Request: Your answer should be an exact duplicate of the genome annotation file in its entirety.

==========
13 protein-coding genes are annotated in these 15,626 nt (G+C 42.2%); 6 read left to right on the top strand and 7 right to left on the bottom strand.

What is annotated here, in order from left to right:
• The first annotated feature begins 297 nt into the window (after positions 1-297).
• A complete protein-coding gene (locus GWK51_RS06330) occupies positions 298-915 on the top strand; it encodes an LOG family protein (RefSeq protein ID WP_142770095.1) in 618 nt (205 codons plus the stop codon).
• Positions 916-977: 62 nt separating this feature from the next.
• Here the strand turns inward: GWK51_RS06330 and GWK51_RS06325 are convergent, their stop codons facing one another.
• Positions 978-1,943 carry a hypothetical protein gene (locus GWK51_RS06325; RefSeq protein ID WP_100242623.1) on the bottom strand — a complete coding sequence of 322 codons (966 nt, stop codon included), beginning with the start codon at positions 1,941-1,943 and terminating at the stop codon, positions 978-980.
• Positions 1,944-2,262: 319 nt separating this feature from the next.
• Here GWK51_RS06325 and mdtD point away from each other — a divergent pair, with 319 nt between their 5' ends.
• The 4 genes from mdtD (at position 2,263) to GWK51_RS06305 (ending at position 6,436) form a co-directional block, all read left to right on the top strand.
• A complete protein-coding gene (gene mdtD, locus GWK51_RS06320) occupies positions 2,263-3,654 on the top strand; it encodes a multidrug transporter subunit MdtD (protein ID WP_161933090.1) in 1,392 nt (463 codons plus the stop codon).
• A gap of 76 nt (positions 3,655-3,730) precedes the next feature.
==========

13 protein-coding genes are annotated in these 15,626 nt (G+C 42.2%); 6 read left to right on the top strand and 7 right to left on the bottom strand.

What is annotated here, in order from left to right:
• The first annotated feature begins 297 nt into the window (after positions 1-297).
• A complete protein-coding gene (locus GWK51_RS06330) occupies positions 298-915 on the top strand; it encodes an LOG family protein (RefSeq protein ID WP_142770095.1) in 618 nt (205 codons plus the stop codon).
• Positions 916-977: 62 nt separating this feature from the next.
• Here the strand turns inward: GWK51_RS06330 and GWK51_RS06325 are convergent, their stop codons facing one another.
• Positions 978-1,943 carry a hypothetical protein gene (locus GWK51_RS06325; RefSeq protein ID WP_100242623.1) on the bottom strand — a complete coding sequence of 322 codons (966 nt, stop codon included), beginning with the start codon at positions 1,941-1,943 and terminating at the stop codon, positions 978-980.
• Positions 1,944-2,262: 319 nt separating this feature from the next.
• Here GWK51_RS06325 and mdtD point away from each other — a divergent pair, with 319 nt between their 5' ends.
• The 4 genes from mdtD (at position 2,263) to GWK51_RS06305 (ending at position 6,436) form a co-directional block, all read left to right on the top strand.
• A complete protein-coding gene (gene mdtD, locus GWK51_RS06320) occupies positions 2,263-3,654 on the top strand; it encodes a multidrug transporter subunit MdtD (protein ID WP_161933090.1) in 1,392 nt (463 codons plus the stop codon).
• A gap of 76 nt (positions 3,655-3,730) precedes the next feature.